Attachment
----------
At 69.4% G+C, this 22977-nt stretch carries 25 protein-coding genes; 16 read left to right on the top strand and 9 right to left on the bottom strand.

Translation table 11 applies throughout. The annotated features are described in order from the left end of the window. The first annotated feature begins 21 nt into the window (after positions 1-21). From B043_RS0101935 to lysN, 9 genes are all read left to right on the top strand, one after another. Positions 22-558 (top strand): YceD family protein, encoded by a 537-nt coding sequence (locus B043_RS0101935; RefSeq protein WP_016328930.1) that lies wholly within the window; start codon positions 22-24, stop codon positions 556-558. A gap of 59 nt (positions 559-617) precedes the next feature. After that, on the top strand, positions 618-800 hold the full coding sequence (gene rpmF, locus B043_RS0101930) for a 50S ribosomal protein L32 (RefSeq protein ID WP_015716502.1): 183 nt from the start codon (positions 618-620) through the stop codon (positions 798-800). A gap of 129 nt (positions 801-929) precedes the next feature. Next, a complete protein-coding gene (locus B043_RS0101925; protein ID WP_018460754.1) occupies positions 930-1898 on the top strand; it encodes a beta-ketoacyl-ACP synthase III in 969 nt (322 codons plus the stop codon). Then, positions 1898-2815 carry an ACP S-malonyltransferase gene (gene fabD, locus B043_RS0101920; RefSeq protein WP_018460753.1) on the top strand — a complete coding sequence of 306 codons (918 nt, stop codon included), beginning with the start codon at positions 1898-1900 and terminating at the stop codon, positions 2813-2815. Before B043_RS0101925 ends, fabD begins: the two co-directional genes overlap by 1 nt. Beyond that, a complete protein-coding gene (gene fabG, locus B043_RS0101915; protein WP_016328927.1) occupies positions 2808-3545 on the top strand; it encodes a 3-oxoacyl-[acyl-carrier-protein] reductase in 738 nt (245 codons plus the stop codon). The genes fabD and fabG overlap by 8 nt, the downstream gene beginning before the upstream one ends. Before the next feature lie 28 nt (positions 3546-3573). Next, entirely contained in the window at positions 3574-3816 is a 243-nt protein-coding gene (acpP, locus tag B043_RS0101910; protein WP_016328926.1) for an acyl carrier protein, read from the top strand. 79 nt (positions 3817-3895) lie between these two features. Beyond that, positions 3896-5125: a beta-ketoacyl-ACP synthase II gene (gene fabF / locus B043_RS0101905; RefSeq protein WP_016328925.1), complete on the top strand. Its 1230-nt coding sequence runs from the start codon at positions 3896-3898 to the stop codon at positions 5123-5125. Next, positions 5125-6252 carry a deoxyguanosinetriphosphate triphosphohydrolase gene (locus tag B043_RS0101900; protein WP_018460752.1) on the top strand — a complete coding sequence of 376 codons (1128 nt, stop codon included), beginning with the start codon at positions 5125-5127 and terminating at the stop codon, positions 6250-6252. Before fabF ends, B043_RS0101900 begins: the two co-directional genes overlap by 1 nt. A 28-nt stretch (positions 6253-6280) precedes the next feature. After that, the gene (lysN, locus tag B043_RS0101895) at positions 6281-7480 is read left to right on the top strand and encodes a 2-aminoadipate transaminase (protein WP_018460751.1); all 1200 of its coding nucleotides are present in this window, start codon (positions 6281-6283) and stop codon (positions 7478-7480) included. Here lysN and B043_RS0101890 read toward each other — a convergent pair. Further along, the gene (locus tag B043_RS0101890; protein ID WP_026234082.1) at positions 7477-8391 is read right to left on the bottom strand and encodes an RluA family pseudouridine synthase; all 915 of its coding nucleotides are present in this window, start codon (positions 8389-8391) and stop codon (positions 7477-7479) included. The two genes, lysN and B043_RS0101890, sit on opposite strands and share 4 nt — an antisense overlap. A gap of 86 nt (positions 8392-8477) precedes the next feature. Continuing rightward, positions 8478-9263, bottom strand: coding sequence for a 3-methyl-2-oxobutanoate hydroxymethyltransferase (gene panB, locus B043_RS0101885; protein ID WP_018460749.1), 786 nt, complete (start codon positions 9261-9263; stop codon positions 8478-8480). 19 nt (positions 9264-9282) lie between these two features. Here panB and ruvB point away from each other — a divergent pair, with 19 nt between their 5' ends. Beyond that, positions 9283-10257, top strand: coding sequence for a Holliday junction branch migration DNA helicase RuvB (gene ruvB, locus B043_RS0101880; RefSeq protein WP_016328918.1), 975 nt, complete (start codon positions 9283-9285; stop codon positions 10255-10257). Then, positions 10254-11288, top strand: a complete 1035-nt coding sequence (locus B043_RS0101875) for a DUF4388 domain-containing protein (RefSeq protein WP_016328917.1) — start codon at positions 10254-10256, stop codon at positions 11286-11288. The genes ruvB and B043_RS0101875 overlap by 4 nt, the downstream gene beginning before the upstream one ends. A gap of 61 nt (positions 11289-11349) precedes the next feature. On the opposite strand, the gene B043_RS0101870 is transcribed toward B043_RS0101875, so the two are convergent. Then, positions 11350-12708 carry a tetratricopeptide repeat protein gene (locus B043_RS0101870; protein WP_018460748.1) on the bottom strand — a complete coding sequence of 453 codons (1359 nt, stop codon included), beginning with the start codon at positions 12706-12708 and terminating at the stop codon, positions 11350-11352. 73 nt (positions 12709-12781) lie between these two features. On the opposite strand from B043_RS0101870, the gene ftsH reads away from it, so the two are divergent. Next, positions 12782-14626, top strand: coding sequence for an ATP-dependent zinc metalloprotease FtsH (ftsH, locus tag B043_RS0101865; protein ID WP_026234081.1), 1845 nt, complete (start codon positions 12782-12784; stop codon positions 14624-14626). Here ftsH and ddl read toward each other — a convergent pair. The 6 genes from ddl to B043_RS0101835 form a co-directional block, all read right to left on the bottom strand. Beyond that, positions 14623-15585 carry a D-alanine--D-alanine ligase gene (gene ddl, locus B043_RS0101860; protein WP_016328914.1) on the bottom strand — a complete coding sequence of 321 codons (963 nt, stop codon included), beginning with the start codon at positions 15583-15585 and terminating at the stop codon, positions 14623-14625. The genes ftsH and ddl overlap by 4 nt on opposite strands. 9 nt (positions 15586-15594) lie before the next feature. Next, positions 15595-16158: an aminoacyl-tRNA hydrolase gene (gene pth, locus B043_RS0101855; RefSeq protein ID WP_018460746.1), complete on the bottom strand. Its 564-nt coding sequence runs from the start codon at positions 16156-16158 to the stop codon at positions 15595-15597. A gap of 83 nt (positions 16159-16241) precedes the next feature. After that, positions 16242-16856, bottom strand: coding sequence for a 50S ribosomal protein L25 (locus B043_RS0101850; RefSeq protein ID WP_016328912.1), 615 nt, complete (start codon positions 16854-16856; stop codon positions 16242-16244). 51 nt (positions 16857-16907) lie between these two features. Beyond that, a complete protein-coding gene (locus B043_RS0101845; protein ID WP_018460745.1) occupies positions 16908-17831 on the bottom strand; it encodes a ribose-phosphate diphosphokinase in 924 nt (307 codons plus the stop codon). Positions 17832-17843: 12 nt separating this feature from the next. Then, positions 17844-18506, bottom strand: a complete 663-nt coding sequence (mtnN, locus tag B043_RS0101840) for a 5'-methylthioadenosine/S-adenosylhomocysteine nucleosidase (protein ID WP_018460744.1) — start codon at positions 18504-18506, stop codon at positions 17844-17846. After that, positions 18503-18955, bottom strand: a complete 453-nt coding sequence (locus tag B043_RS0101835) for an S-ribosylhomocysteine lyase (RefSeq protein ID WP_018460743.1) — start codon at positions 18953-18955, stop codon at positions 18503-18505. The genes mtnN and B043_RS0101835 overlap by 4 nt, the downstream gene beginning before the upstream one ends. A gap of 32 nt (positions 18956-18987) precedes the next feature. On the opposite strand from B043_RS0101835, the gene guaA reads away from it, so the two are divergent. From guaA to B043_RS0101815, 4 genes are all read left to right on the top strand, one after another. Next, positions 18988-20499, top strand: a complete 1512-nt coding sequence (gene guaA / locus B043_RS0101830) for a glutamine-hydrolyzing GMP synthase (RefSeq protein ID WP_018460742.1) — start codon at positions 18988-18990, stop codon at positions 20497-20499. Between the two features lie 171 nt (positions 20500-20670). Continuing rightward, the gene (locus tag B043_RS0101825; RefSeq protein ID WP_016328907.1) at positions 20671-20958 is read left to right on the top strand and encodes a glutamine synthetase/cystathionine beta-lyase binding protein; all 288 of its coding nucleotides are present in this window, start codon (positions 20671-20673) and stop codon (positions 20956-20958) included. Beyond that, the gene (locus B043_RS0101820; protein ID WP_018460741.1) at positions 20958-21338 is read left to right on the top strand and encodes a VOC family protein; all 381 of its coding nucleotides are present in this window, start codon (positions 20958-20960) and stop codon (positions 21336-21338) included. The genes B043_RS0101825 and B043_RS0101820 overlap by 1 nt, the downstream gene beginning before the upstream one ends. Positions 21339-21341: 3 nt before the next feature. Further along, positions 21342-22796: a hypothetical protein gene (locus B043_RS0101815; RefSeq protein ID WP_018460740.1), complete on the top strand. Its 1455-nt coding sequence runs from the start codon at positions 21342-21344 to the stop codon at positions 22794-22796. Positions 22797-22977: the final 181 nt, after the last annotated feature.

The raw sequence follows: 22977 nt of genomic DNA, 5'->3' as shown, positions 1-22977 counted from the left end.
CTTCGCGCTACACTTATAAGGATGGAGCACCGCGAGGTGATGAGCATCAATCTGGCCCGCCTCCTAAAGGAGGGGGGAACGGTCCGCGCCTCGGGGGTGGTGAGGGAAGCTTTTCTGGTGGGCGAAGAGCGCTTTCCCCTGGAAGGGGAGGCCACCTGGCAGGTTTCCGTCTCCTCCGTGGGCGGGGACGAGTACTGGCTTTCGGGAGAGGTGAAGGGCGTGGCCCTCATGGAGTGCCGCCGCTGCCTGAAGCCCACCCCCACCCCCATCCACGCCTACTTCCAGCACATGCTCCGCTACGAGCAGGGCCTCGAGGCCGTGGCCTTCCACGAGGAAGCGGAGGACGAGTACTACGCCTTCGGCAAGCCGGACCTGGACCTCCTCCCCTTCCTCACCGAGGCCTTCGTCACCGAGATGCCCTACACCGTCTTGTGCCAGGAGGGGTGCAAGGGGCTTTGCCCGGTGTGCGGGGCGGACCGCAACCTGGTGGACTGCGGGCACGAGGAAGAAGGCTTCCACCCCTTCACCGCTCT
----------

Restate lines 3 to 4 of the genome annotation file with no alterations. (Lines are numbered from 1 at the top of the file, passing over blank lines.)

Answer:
The raw sequence follows: 22977 nt of genomic DNA, 5'->3' as shown, positions 1-22977 counted from the left end.
CTTCGCGCTACACTTATAAGGATGGAGCACCGCGAGGTGATGAGCATCAATCTGGCCCGCCTCCTAAAGGAGGGGGGAACGGTCCGCGCCTCGGGGGTGGTGAGGGAAGCTTTTCTGGTGGGCGAAGAGCGCTTTCCCCTGGAAGGGGAGGCCACCTGGCAGGTTTCCGTCTCCTCCGTGGGCGGGGACGAGTACTGGCTTTCGGGAGAGGTGAAGGGCGTGGCCCTCATGGAGTGCCGCCGCTGCCTGAAGCCCACCCCCACCCCCATCCACGCCTACTTCCAGCACATGCTCCGCTACGAGCAGGGCCTCGAGGCCGTGGCCTTCCACGAGGAAGCGGAGGACGAGTACTACGCCTTCGGCAAGCCGGACCTGGACCTCCTCCCCTTCCTCACCGAGGCCTTCGTCACCGAGATGCCCTACACCGTCTTGTGCCAGGAGGGGTGCAAGGGGCTTTGCCCGGTGTGCGGGGCGGACCGCAACCTGGTGGACTGCGGGCACGAGGAAGAAGGCTTCCACCCCTTCACCGCTCT